28 CONNECTORS FOR PARTIAL FIXED DENTAL PROSTHESES
Connectors are the components of a partial fixed dental prosthesis (FDP) or splint that join the individual retainers and pontics together. Usually this is accomplished with rigid connectors (Fig. 28-1), although nonrigid connectors are occasionally used. The latter are usually indicated when it is impossible to prepare a common path of placement for the abutment preparations for a partial FDP (Fig. 28-2A and B). Their use has been reported to be associated with significantly reduced failure rates.1
Fig. 28-1 Rigid connectors: A three-unit partial fixed dental prosthesis (FDP) replacing the maxillary second premolar. A, The anterior abutment and the pontic are connected with a rigid cast connector. These two partial FDP components are fabricated separately from the posterior abutment, which is cast in gold. B, The components are related to one another by a soldering assembly. C, The connected components. D, The fixed prosthesis in place.
Fig. 28-2 Partial fixed dental prosthesis (FDP) with nonrigid connector. A, Mortise pattern (female) positioned on the distal aspect of the canine retainer. B, Partial FDP assembled with prefabricated resin tenon (male) on the mesial aspect of the pontic. C, Nonrigid connectors used to allow the fabrication of an extensive fixed prosthesis having abutments prepared with divergent paths of placement.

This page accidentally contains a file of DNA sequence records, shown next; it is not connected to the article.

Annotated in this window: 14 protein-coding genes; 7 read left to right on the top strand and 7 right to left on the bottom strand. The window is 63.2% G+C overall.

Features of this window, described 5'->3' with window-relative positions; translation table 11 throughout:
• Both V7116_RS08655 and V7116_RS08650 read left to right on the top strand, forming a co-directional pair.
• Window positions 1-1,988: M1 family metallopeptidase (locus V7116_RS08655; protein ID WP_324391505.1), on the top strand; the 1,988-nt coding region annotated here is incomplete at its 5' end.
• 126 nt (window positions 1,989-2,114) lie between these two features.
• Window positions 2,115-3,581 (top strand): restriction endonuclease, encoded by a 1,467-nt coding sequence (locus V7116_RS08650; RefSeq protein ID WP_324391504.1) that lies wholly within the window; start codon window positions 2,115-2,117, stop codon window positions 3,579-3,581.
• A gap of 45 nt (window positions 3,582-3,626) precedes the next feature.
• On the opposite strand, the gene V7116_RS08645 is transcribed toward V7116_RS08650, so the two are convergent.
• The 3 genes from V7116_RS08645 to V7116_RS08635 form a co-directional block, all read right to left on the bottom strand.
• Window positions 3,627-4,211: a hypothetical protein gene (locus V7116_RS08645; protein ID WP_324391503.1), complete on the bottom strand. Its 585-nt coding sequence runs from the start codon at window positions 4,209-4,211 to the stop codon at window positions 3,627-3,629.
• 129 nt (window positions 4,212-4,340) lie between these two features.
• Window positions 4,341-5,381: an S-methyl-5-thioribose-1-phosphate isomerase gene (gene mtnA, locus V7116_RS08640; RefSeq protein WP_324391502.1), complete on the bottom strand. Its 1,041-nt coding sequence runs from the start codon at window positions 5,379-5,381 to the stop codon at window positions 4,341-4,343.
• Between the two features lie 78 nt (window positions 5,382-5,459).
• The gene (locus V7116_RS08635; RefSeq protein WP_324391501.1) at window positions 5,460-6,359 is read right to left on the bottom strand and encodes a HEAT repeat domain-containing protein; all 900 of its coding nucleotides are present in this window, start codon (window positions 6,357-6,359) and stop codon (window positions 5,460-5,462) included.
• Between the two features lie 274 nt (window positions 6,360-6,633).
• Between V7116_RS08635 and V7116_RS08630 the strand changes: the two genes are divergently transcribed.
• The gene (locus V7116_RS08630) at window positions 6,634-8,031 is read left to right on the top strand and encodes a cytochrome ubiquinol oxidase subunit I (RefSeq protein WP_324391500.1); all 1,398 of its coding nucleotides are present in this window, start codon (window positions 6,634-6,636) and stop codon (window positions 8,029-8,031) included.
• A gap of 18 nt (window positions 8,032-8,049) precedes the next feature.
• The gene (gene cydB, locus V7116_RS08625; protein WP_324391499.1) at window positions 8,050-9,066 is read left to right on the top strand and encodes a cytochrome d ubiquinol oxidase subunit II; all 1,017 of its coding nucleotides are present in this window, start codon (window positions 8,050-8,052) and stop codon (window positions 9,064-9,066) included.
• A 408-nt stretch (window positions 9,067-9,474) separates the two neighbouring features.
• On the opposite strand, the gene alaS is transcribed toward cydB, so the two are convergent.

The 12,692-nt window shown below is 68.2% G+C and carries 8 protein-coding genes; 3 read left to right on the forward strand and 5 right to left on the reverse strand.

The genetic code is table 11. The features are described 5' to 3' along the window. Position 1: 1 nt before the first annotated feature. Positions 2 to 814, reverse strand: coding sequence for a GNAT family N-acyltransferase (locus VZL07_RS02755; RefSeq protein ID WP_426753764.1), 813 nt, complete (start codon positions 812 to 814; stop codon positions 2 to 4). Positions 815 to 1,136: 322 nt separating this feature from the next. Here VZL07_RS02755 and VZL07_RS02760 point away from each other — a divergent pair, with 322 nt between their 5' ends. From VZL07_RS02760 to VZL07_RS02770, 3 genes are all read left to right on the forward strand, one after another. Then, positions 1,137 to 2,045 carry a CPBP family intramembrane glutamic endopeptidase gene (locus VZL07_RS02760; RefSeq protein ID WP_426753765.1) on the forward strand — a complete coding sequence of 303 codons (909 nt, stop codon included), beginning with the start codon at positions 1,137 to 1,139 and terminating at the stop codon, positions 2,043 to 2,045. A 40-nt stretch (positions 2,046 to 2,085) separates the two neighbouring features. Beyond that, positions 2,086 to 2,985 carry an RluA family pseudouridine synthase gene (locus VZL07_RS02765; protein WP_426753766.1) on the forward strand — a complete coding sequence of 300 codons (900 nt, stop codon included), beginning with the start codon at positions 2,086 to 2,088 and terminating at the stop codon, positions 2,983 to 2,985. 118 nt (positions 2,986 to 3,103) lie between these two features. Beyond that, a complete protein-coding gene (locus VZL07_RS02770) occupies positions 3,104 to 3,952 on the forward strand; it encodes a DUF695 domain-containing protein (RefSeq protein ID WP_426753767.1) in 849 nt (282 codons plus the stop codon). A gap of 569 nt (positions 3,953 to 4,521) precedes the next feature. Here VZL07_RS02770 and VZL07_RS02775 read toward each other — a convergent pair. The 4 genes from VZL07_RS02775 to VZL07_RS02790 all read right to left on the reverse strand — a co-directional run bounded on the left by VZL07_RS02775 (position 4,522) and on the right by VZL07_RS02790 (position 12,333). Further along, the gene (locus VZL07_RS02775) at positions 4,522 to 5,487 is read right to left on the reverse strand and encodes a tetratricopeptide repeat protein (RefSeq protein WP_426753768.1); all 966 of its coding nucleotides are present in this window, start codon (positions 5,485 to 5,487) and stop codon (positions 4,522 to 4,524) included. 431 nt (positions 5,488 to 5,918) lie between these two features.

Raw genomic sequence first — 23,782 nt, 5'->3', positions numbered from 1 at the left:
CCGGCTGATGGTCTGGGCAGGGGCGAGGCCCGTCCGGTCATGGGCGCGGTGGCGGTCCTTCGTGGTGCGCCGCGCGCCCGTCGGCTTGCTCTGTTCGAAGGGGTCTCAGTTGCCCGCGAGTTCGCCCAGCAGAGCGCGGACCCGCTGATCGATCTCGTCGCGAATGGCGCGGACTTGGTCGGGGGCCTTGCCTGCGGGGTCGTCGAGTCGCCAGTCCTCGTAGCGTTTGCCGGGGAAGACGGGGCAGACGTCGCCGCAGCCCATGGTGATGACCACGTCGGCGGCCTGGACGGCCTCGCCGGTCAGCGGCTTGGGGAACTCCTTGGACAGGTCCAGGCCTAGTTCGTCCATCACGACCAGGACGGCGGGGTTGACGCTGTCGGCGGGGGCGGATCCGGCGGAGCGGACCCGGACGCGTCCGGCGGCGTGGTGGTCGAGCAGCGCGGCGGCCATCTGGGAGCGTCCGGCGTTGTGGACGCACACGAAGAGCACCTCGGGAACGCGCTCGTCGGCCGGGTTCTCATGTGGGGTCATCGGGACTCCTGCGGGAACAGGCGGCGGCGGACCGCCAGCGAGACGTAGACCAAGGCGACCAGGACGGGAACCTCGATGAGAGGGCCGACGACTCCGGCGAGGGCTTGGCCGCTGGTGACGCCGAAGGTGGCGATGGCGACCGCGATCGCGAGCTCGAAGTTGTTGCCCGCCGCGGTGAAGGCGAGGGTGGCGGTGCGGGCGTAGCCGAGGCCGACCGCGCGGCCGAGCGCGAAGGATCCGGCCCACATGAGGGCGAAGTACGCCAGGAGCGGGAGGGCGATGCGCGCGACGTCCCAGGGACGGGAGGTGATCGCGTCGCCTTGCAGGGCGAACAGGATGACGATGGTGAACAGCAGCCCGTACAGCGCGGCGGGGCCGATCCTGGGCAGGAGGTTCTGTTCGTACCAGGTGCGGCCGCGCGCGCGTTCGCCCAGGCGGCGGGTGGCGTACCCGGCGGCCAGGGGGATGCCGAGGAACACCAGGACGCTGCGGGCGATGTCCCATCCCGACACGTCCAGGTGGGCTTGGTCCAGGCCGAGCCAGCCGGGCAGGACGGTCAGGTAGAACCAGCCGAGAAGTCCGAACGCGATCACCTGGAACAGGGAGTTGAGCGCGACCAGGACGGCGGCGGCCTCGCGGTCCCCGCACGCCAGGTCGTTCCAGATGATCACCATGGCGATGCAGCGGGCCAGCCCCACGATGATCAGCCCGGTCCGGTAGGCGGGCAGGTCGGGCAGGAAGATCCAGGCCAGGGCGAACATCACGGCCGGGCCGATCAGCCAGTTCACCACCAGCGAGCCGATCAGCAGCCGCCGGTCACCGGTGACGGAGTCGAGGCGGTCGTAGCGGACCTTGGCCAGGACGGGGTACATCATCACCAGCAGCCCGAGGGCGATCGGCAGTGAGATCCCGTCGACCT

(Courtesy of Dr. M. Chen.)
Rigid connections in metal can be made by casting, soldering, or welding. Cast connectors are shaped in wax as part of a multiunit wax pattern. Cast connectors are convenient and minimize the number of steps involved in the laboratory fabrication. However, the fit of the individual retainers may be adversely affected because distortion more easily results when a multiunit wax pattern is removed from the die system. Soldered connectors involve the use of an intermediate metal alloy whose melting temperature is lower than that of the parent metal (Fig. 28-3). The parts being joined are not melted during soldering but must be thoroughly wettable by liquefied solder.2 Dirt or surface oxides on the connector surfaces can reduce wetting and impede successful soldering; for example, the solder may melt but does not flow into the soldering gap. Welding is another method of rigidly joining metal parts. In welding, the connection is created by melting adjacent surfaces with heat or pressure. A filler metal whose melting temperature is about the same as that of the parent metal can be used during welding.